With reports to the RSPCA cruelty line coming in at a rate of one every 30 seconds and a network of just 300 inspectors nationwide, it is inevitable that our longest-established animal welfare charity should have to prioritise incoming calls. Fortunately for one tiny foal, a call received on Friday 19th April produced an immediate response and an inspector arrived rapidly at the scene.

A member of the public had spotted the foal struggling in a stretch of the River Lea in Essex, close to a point where the river runs past a waterworks. Following a call to the RSPCA the inspector soon arrived at the scene, along with 3 appliances and 14 fire-fighters from the London Fire Brigade. The fire-fighters got to work to rescue the foal, who they had named ‘Steve’, from the ice cold waters. Having got the foal onto the bank, he was shivering so intensely that he then became ‘Shaking Stephen’. There was no sign of a brood mare anywhere near and no obvious indications of how the foal had got into the water, so it soon became apparent that he had been deliberately dumped in the river and left to die.

Following the rescue, the foal was transferred to the care of the Galley Hill Equine Surgery, a two vet practice in nearby Waltham Abbey, for veterinary treatment. It was estimated that the young foal was less than two days old. Stephen was treated for hypothermia and also given a dose of colostrum, which is vital for many newborn animals. Foals and many other mammals do not receive antibodies via the placenta before birth, and so the crucial antibodies must be ingested in the form of this early milk produced by the mother. The colostrum, whether from the natural mother or a donor, must be ingested during the first hours of life for the maximum transfer of antibodies to occur.

The vets at Galley Hill then attempted to bond Stephen with a surrogate mare but he showed no interest in her, so they decided to approach Redwings Horse Sanctuary for help. Redwings has a proven expertise in handling orphaned or abandoned foals and it was agreed that he could be transferred to the Redwings Veterinary Hospital at Hapton in Norfolk. The hand feeding required to rear a young foal is immensely satisfying, but also very demanding. It is normal practice to feed a foal from a bowl rather than a bottle as this seems to reduce the risk of ‘imprinting’, where the equine grows up believing it is a human! Whilst great fun, this process can be incredibly messy! Things were touch and go for the young foal for a day or two, but following a plasma transfusion on Thursday 25th April his test results indicated that he had a good chance of recovery.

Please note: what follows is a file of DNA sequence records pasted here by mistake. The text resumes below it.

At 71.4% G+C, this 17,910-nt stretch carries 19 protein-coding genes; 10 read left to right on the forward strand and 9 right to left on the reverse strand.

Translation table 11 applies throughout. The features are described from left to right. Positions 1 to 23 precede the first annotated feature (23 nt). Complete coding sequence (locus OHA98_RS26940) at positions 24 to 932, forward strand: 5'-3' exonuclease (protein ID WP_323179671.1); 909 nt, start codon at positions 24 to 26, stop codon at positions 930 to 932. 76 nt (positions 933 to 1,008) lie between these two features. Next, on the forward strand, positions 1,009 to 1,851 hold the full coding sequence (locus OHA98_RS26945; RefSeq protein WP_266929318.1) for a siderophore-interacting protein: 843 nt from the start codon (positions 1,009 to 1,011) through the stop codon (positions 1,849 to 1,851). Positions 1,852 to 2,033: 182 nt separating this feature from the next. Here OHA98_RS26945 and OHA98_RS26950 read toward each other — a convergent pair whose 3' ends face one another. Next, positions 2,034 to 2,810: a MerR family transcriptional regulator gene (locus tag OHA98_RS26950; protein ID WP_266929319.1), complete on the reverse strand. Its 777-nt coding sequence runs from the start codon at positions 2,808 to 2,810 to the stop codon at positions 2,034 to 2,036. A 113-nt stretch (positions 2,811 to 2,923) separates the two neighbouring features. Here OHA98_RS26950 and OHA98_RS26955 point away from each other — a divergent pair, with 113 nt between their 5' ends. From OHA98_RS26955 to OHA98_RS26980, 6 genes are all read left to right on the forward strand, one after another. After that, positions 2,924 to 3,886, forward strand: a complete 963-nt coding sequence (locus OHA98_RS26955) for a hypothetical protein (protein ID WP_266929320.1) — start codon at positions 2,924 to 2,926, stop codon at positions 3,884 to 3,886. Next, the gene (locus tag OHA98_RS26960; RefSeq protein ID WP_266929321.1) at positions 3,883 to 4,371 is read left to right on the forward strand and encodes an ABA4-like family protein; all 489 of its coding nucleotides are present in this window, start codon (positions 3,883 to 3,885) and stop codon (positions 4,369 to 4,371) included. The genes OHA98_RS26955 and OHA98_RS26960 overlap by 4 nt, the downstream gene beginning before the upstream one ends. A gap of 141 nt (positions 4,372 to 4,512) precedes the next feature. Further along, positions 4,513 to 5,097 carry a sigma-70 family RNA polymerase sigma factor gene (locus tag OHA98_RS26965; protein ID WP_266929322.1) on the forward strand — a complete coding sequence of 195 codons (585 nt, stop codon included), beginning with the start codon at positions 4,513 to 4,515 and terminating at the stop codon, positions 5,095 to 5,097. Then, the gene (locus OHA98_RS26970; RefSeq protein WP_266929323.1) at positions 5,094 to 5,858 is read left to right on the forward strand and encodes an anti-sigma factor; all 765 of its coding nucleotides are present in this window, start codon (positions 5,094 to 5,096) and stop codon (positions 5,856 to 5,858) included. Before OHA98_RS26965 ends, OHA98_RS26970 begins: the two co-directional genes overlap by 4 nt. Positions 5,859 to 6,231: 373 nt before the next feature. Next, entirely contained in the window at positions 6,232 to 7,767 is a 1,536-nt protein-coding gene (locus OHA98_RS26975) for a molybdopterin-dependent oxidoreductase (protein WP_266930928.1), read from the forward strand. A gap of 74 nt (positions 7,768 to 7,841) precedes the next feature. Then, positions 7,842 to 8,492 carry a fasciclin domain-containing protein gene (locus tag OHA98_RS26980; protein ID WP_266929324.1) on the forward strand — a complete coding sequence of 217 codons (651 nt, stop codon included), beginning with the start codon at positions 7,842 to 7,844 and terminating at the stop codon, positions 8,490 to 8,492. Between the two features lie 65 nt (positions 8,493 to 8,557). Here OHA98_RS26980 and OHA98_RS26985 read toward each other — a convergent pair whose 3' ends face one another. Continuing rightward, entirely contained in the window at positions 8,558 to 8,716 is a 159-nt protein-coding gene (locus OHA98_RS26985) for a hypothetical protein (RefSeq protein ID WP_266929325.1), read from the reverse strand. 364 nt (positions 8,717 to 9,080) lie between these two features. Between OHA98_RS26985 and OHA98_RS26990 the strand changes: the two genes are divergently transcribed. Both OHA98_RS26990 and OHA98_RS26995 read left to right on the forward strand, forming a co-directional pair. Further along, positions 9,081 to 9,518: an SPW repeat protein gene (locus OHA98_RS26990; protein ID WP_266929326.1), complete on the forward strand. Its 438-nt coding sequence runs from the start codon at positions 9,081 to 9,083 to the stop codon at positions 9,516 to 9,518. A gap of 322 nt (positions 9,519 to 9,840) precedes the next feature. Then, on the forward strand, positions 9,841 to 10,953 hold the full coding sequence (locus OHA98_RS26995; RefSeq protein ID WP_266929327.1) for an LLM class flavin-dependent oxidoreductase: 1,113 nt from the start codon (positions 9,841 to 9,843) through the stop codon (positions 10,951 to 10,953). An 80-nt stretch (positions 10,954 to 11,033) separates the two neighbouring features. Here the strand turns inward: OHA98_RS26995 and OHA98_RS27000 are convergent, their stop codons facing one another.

I visited Stephen in quarantine on Friday 26th April and watched him being given one of his regular feeds. He was amazingly lively and full of energy following the transfusion. He is also rather adept at ensuring that a sizeable amount of his feed goes over the person feeding him and anybody else who happens to be near. Whilst it is possible to hand rear a foal in this way it is always important to get the animal bonded with a suitable mare to ensure that they learn how to behave like a horse, so work was under way to find a suitable candidate. It seems that Stephen will have every chance of a full, active and happy life as a result of the intervention of all of the wonderful people involved in his rescue and rehabilitation. Those of you who subscribe to Facebook can see pictures of the rescue and his early treatment at the following pages: –
Following the rescue an RSPCA spokesperson said: “It is appalling and heartbreaking that a young foal like this could be dumped with no thought to his care or wellbeing. This is indicative of the sort of serious neglect of horses that we are increasingly seeing. We are grateful to Redwings for taking him on and caring for him.”

Senior Welfare Coordinator for Redwings, Rachel Angell, said: “More and more often we are seeing young colts like Stephen being deliberately abandoned as their value is so low and yet so many continue to be bred who are just not wanted. In Stephen’s case it is looking increasingly likely that this was deliberate as no owner has come forward. It is heart-breaking that anyone could do something so cruel. His rescue really was a case of teamwork and we’d like to thank everyone involved for bringing him this far. We will give him the best start in life we possibly can, and hopefully get him recovered from his ordeal as soon as possible.”